Recent news reports indicate that diagnosis of colon cancer among individuals under the age of 50 has been steadily increasing. While one’s diet may be a contributing factor (among others), overuse of antibiotics may also be a problem.
The American Cancer Society recommends that individuals at average risk for colon cancer have their first colonoscopy starting at age 45. Colorectal cancer is the third most common cancer in the U.S. If colon cancer is not detected early, it can pose a greater health risk. That’s one reason an increase among young people being diagnosed who have not yet been screened is concerning.
Medical and nutrition experts both agree that diet can increase one’s risk for colorectal cancer. The American Institute for Cancer Research (AICR) underscores that limiting consumption of red meat and pork and avoiding processed meats can help reduce risk of certain cancers including colorectal cancer. Read this link for AICR’s commentary on this topic. Consuming processed foods, a low fiber, high fat diet, increased alcohol consumption, smoking and a sedentary lifestyle are other factors. Read this link from Mayo Clinic.
Antibiotics are becoming our worst health enemy.
According to the Centers for Disease Control and Prevention (CDC) “antibiotic resistance is one of the most urgent threats to the public’s health.” Antibiotic resistance means that bacteria become resistant to the drugs designed to eradicate them.
Another concern is the impact antibiotics have on your gut microbiome. If you have ever taken antibiotics you may have experienced digestive issues or stomach upset. One reason is antibiotics can wipe out more than just the bad bacteria; they can also harm the good gut bacteria that your body needs to stay healthy. Several reports have pointed to increased antibiotic use as creating an elevated risk for certain cancers including stomach and colorectal. Read this link to a report from “Gut,” a leading journal in gastroenterology.
Yet, the CDC also reports, “About 30 percent of antibiotics, or 47 million prescriptions, are prescribed unnecessarily in doctors’ offices and emergency departments in the United States, which makes improving antibiotic prescribing and use a national priority.”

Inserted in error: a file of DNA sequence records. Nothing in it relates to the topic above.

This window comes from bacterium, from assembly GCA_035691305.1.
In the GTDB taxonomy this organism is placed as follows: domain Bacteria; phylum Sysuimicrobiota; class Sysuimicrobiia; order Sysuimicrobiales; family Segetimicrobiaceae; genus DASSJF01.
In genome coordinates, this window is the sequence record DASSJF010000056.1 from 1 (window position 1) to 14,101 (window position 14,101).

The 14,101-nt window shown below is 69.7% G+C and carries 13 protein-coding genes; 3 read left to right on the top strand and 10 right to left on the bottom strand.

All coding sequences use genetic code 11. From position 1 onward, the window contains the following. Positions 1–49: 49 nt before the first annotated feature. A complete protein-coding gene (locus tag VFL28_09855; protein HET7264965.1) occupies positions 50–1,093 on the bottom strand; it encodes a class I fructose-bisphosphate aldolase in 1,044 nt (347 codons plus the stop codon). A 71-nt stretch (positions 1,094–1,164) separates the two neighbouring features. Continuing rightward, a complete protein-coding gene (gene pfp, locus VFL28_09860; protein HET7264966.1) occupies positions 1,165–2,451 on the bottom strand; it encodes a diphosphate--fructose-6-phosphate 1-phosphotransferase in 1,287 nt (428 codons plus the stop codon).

I am just carping on antibiotics. Don’t get me started on the epidemic use of antidepressants and painkillers. Every time I turn on the television, there’s another drug commercial. The thing is, many of these drugs have a long list of side effects, and prolonged use can impact one’s overall health.
Pop a few questions before popping pills
Before you taken any prescription medication ask your medical provider why s/he is prescribing a specific drug and whether there are other protocols to consider such as diet and lifestyle adjustments. Make sure you fully understand all side effects of the drug, including interactions with certain foods and beverages, vitamins, herbal elixirs, supplements or any other medications (including OTC) that you may be taking. Also ask about any risks from exposure to sunlight or high/low temperatures while taking the drugs. Common antibiotics like doxycycline can make you sun sensitive.
My advice to you is this: Before you pop the pills, pop some questions like.
- “Is this drug really necessary?”
- “What are some non-drug intervention options?”
- “What are the possible side effects and potential interactions with other drugs, food and beverages (both alcoholic and non alcohol).”
Make sure you are clear on when and how to take a drug (e.g. on a full or empty stomach and time of day) and for how long. It is important to follow directions and take medications as prescribed, but it is also prudent to ask plenty of questions.
Be your best health advocate and make sure you get the answers you need.